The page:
Historic Manchester Mill Gets £2m Renewable Heating Face Lift

26th Sep 2011

One of Greater Manchester’s most historic buildings is to benefit from a £2 million renewable heating face lift.

Built in 1885, Cavendish Mill – a former cotton spinning mill – was converted into social housing in 1994. Now under the ownership of New Charter Housing Trust, tenants are to benefit from the installation of a new state of the art renewable energy heating system.

One of the first of its kind to be installed in the UK, the EcoPod system incorporates eight gas boilers, 40 solar thermal panels and a biomass boiler. At a cost of £1 million, it was developed by Warrington-based Belfry Group as a means of reducing fuel poverty in high-rise tower blocks and took two and a half years to develop.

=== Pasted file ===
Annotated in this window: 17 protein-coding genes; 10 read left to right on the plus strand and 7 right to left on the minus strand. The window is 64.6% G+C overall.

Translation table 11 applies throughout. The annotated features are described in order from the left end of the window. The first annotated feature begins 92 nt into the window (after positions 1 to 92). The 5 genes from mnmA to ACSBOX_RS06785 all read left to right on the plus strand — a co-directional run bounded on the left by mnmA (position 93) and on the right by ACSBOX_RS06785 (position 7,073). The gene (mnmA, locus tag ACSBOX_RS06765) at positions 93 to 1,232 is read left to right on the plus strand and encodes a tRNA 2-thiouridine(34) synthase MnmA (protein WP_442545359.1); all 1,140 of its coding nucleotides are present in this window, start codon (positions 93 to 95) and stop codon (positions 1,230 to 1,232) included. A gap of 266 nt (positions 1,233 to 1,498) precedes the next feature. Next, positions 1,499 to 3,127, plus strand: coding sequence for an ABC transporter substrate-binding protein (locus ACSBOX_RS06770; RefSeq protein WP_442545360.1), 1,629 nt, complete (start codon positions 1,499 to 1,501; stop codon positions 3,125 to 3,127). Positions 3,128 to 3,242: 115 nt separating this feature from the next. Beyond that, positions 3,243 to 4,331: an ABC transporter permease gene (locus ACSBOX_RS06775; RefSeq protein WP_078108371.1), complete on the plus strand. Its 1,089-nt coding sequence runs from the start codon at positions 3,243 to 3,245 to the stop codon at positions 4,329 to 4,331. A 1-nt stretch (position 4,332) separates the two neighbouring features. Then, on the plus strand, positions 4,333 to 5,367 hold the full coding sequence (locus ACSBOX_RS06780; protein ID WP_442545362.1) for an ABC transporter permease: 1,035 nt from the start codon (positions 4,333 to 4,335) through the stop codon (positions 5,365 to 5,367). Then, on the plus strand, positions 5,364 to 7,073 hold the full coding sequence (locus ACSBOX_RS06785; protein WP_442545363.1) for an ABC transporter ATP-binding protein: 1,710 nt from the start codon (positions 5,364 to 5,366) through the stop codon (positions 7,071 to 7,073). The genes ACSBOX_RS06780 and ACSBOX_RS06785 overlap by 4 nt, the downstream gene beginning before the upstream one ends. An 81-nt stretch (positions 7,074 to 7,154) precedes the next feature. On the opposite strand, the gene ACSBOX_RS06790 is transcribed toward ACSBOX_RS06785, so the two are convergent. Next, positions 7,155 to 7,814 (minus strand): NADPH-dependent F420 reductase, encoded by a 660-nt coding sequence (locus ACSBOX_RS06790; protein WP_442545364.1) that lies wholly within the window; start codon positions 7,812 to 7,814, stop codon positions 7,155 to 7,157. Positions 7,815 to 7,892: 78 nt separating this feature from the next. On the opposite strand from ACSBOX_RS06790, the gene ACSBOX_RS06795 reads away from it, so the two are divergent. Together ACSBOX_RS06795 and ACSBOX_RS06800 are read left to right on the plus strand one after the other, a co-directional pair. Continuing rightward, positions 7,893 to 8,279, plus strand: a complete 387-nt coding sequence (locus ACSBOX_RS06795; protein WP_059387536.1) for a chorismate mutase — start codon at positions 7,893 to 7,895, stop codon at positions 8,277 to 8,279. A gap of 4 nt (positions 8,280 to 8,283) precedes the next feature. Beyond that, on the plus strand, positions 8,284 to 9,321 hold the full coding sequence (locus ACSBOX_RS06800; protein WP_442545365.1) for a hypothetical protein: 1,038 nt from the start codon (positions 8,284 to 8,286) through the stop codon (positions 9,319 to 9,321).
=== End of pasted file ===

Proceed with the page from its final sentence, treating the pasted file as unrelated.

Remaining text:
Providing hot water and central heating for 160 flats at the Grade II listed building in Ashton-under-Lyne, the system will help cut the former cotton mill’s carbon footprint by more than 40%.

“Cavendish Mill has a rich history, dating back to the 1800s, but once this installation has been completed, it will have a heating system fit for the 21st century,” said Danny Vose, head of investment at the housing association.

“According to our calculations, we expect to reduce carbon emissions by approximately 200 tonnes per annum. Individual tenants will also benefit too with savings of up to 40% on their fuel bills,” he added.

Cavendish Mill isn’t the first building in the country to benefit from the ground-breaking new technology. An EcoPod system has also been installed at a block of flats in Hyde, to much success. The installation at Chartist House won ‘Environmental Initiative of the Year’ at the H&V News Awards 2011 – the industry’s premier event which recognises best practice in heating and ventilation.